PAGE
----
The final minute has not been kind to Florida over the past two games. First, the Gators lost by six points at home to Georgia. Then, with mock brackets showing them as a No. 9 or No. 10 seed, Mike White’s men took LSU to overtime in Gainesville before falling 79-78. The loss drops UF to 17-13, and the danger here is that this record could quickly flip to 17-14 with a loss at Kentucky in the season finale. Florida still has its road win at LSU as the heart and soul of its profile, of course, but that’s not preventing the Gators from sliding ever so gradually toward the precipice. Moreover, the fact that other teams are even closer to the present edge than UF doesn’t mean the ground itself can’t suddenly give way in the form of a bid thief or two. Florida could have work to do at the SEC tournament. (Updated: March 7)
Sometimes a win that everyone says is “huge” in real time actually turns out to be even more important. Alabama’s victory at home in January over Kentucky is looking that way in March. Take away those 40 minutes, and you’re left with a Crimson Tide profile where the best win and indeed only Quad 1 victory is the game where Avery Johnson’s guys prevailed at home against Mississippi State. That’s a pretty good notch to have on your belt, sure, but the UK win has lifted the Tide to a different part of the discussion entirely. Even so, at 17-13 overall and 8-9 in the SEC, Alabama now might be playing to stay in the field of 68. A final Quad 1 chance at Arkansas awaits before the Tide play in what will be a loaded conference tournament. No fewer than seven SEC teams are currently ensconced in the top 50 of the NET rankings. Quad 1 opportunities will abound in Nashville. (Updated: March 5)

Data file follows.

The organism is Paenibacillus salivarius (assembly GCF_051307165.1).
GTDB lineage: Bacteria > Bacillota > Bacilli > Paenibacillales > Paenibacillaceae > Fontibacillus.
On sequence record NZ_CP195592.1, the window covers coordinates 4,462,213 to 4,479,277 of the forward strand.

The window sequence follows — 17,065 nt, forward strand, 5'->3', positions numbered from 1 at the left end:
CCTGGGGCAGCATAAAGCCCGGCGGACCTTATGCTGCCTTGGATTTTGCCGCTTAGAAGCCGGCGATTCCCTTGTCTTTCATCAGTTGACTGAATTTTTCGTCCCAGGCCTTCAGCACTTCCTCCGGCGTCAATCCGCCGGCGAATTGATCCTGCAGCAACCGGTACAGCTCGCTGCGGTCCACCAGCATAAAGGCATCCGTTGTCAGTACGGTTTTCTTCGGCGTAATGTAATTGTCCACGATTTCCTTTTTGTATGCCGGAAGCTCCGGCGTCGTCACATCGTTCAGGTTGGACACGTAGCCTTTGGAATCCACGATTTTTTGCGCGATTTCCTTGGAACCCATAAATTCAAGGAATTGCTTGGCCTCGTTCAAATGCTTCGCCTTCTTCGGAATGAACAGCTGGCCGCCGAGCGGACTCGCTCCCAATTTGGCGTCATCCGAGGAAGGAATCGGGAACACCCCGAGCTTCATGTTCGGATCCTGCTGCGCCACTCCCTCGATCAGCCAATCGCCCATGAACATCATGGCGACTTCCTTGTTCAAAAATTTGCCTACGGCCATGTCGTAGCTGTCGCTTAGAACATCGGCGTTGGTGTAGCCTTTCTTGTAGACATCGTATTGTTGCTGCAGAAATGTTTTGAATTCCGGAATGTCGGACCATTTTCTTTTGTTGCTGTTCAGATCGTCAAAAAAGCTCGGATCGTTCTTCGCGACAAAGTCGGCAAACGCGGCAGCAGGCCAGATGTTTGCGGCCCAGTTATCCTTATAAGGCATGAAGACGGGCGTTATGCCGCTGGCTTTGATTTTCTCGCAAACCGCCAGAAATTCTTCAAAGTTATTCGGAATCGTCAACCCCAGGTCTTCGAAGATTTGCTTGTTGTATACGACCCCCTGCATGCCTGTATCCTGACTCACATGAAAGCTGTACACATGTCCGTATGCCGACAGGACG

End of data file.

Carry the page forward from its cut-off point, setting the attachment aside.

Should be in
There was already a lot to like about a UCF team that had just one bad loss (Florida Atlantic in November) even if it didn’t have any really great wins. Now, that second need has been addressed. The Knights went on the road and did what no other team’s been able to do in 2018-19: Johnny Dawkins’ men won 69-64 at Houston. Collin Smith picked a nice moment to score a season-high 21 points on 8-of-15 shooting inside the arc. The victory marks, kind of, UCF’s first Quad 1 win of the season. (The win at South Florida was Quad 1 when it happened, but not for long.) The Knights will doubtless carry a higher seed than their previous spot on the No. 11 line when the next set of mock brackets is released. (Updated: March 2)
Work to do
This situation is becoming clearer and clearer: Temple won a home game against Houston, period. That, it appears, might be more or less everything the Owls have to show on their profile. True, Fran Dunphy’s team will get one more Quad 1 chance when it hosts UCF in the last game of the season. In the meantime, however, the Owls have to hope their signature victory is enough to get it done, a wish that, to be clear, was done no favors by the Knights’ even more impressive win on the Cougars’ home floor. (Updated: March 3)
Should be in